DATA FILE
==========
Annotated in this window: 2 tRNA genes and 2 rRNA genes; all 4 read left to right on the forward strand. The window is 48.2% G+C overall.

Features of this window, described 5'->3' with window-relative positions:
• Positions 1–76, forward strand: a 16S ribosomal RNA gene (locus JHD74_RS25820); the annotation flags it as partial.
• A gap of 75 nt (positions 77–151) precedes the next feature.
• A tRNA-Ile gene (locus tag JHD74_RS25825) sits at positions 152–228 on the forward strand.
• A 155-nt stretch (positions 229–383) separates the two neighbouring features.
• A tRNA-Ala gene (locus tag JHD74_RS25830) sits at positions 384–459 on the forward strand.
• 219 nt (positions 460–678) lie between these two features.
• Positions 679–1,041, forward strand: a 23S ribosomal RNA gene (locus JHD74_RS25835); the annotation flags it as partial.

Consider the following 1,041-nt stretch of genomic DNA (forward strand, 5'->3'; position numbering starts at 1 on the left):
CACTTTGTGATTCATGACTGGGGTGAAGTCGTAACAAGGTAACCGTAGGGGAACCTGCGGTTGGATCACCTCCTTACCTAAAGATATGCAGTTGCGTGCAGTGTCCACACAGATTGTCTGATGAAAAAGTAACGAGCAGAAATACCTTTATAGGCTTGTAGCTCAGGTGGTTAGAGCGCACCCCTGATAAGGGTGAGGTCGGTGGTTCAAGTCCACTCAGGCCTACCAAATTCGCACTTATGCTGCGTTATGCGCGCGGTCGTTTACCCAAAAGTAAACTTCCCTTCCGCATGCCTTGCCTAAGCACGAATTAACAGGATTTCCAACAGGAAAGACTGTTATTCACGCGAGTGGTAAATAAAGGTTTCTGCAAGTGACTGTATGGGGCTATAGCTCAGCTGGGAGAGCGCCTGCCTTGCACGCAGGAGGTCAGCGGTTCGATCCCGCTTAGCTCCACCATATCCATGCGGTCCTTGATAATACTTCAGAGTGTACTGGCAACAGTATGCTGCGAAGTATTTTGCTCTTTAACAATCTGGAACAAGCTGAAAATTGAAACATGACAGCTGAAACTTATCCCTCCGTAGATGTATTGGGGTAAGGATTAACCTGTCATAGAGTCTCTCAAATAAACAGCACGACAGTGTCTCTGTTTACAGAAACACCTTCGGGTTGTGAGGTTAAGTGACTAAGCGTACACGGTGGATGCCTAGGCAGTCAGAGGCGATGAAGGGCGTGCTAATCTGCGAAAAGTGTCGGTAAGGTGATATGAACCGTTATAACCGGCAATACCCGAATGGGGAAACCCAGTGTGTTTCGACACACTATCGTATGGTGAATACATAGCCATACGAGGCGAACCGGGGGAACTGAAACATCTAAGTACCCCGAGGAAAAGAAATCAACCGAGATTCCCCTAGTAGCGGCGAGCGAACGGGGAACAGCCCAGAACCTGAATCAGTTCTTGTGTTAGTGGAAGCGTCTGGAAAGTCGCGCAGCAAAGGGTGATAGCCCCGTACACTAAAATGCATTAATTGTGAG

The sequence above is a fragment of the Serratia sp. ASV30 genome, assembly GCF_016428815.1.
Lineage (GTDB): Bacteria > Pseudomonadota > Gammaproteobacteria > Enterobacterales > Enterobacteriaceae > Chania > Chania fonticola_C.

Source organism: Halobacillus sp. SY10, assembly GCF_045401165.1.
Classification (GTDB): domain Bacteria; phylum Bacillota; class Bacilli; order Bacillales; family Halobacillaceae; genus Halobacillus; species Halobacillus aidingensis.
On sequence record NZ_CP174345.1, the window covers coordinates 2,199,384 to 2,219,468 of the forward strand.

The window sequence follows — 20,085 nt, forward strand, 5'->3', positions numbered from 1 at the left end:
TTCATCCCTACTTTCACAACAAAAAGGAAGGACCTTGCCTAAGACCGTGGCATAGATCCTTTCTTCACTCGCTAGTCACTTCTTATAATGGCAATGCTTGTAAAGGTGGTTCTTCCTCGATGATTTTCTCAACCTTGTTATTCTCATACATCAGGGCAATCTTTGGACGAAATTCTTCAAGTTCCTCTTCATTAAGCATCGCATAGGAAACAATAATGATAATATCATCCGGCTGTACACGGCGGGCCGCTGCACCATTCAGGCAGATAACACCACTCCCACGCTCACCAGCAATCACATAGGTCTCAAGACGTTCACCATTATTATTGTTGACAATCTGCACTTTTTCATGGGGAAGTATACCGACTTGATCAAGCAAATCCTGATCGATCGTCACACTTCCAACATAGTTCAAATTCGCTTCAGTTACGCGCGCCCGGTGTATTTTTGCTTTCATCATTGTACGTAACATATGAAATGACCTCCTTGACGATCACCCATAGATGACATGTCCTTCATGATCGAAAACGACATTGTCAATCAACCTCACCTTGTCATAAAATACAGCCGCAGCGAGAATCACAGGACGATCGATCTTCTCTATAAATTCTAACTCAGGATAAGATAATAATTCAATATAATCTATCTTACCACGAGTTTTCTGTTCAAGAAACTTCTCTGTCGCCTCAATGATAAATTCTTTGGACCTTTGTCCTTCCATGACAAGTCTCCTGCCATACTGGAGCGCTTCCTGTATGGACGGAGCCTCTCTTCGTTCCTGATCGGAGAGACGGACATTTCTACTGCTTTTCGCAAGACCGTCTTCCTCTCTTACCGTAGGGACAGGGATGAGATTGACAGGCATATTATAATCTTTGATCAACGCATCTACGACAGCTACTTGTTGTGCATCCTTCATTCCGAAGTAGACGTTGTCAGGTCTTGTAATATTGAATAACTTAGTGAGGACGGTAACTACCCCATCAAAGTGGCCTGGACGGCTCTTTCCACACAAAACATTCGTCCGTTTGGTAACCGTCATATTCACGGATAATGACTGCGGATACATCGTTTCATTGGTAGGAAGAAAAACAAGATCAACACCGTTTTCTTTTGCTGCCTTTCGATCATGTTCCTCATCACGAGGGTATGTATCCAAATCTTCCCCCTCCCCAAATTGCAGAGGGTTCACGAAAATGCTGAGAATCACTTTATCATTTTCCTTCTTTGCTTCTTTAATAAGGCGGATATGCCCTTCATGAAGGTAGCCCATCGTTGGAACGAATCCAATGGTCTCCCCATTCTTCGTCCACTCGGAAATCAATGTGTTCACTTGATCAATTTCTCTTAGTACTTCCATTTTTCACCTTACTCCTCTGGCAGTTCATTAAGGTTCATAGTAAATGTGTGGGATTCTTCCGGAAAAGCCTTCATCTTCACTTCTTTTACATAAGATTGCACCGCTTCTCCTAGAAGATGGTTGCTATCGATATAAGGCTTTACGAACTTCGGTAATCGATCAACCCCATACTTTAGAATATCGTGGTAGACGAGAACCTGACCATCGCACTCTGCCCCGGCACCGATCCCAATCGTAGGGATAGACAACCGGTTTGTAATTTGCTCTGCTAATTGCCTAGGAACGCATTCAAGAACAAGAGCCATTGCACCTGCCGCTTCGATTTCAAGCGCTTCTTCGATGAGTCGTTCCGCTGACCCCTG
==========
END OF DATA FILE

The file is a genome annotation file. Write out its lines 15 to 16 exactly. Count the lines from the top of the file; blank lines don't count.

Classification (GTDB): domain Bacteria; phylum Bacillota; class Bacilli; order Bacillales; family Halobacillaceae; genus Halobacillus; species Halobacillus aidingensis.
On sequence record NZ_CP174345.1, the window covers coordinates 2,199,384 to 2,219,468 of the forward strand.